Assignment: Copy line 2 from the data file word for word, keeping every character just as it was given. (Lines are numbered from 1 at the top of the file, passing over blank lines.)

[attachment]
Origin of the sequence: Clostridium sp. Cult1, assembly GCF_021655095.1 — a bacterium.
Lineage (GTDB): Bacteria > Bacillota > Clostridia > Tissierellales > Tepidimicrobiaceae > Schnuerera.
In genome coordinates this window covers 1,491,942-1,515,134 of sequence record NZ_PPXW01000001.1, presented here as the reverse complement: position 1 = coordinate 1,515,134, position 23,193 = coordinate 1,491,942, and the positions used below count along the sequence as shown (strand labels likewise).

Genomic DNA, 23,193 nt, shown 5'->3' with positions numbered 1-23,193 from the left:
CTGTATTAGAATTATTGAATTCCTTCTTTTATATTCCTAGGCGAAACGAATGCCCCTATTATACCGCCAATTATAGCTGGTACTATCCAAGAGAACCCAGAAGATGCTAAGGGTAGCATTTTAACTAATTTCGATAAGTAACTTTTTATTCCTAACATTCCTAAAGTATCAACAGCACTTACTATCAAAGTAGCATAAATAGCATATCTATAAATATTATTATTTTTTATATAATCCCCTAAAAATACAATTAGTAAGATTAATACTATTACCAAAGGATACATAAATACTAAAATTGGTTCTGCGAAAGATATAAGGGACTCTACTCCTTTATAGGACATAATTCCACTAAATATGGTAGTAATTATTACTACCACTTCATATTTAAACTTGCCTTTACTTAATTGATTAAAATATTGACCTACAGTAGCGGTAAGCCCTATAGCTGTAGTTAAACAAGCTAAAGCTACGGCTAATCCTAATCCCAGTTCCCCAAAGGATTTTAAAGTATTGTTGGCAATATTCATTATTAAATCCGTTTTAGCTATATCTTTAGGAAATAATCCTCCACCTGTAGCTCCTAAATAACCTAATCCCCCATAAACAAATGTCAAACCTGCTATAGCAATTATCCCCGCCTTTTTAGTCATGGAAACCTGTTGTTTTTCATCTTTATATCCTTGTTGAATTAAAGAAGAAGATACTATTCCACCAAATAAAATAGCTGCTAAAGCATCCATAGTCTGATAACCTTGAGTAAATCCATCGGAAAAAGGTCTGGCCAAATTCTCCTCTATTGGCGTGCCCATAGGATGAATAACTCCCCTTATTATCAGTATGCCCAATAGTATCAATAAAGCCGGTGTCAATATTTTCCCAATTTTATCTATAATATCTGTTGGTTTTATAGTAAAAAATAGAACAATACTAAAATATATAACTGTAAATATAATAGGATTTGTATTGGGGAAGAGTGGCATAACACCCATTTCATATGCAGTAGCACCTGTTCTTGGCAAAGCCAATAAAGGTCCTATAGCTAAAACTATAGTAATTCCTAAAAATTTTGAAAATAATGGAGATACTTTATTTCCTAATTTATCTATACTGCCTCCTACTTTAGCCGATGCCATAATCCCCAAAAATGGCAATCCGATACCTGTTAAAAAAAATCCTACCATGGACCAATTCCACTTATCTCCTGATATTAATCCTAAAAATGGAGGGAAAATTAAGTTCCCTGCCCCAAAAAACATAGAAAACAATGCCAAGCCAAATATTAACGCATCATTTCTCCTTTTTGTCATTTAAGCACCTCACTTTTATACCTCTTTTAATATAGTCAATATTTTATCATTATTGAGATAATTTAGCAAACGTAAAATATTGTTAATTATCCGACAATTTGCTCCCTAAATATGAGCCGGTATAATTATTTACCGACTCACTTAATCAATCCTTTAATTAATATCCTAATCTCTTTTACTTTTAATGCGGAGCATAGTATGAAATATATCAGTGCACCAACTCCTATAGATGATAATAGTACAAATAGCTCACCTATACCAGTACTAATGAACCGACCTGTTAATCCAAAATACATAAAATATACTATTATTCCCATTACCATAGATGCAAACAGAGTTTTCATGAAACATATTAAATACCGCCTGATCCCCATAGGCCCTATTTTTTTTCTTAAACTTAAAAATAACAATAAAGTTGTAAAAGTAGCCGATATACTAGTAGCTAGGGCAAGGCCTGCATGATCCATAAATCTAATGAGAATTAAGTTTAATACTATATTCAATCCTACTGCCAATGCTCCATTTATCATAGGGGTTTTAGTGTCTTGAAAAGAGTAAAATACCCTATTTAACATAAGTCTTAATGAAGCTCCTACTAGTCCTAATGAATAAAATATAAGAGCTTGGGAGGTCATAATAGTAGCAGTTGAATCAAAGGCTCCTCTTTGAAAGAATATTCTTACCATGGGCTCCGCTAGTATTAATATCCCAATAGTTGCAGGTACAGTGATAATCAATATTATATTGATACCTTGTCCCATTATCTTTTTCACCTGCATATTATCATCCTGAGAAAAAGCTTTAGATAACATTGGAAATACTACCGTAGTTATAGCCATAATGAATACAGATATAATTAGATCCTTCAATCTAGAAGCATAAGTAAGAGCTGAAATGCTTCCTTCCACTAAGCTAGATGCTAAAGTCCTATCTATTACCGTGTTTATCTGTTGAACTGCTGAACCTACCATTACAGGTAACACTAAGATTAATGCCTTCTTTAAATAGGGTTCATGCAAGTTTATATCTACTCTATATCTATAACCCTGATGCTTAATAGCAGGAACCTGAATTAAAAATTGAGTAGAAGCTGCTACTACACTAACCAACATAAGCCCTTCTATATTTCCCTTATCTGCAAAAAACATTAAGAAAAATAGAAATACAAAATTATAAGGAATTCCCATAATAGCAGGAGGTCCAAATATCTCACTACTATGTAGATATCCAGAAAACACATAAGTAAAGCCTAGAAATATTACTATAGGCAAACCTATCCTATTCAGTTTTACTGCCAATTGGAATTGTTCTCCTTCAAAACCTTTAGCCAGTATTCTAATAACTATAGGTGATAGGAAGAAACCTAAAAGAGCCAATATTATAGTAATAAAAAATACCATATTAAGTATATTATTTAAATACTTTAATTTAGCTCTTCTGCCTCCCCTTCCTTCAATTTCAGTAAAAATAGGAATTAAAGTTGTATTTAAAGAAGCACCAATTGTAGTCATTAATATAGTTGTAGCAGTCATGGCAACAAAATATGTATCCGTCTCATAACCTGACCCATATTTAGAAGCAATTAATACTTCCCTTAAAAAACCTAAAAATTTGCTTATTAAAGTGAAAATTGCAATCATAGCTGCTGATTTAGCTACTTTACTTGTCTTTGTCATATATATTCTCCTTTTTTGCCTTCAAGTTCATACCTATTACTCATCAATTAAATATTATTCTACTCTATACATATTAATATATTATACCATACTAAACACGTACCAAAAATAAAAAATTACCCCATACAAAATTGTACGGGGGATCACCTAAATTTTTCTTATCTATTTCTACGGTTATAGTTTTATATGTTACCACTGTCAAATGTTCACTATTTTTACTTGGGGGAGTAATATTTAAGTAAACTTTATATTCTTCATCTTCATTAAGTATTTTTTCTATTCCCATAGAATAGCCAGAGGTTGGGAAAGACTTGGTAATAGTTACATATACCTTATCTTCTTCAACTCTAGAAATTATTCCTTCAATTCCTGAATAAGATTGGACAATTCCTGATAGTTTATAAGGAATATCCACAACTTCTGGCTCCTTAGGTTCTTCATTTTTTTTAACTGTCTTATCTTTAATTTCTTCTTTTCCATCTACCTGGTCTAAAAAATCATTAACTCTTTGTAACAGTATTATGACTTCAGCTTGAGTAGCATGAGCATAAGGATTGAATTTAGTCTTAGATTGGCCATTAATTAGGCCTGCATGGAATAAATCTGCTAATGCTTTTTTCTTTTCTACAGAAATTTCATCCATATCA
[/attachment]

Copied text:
Lineage (GTDB): Bacteria > Bacillota > Clostridia > Tissierellales > Tepidimicrobiaceae > Schnuerera.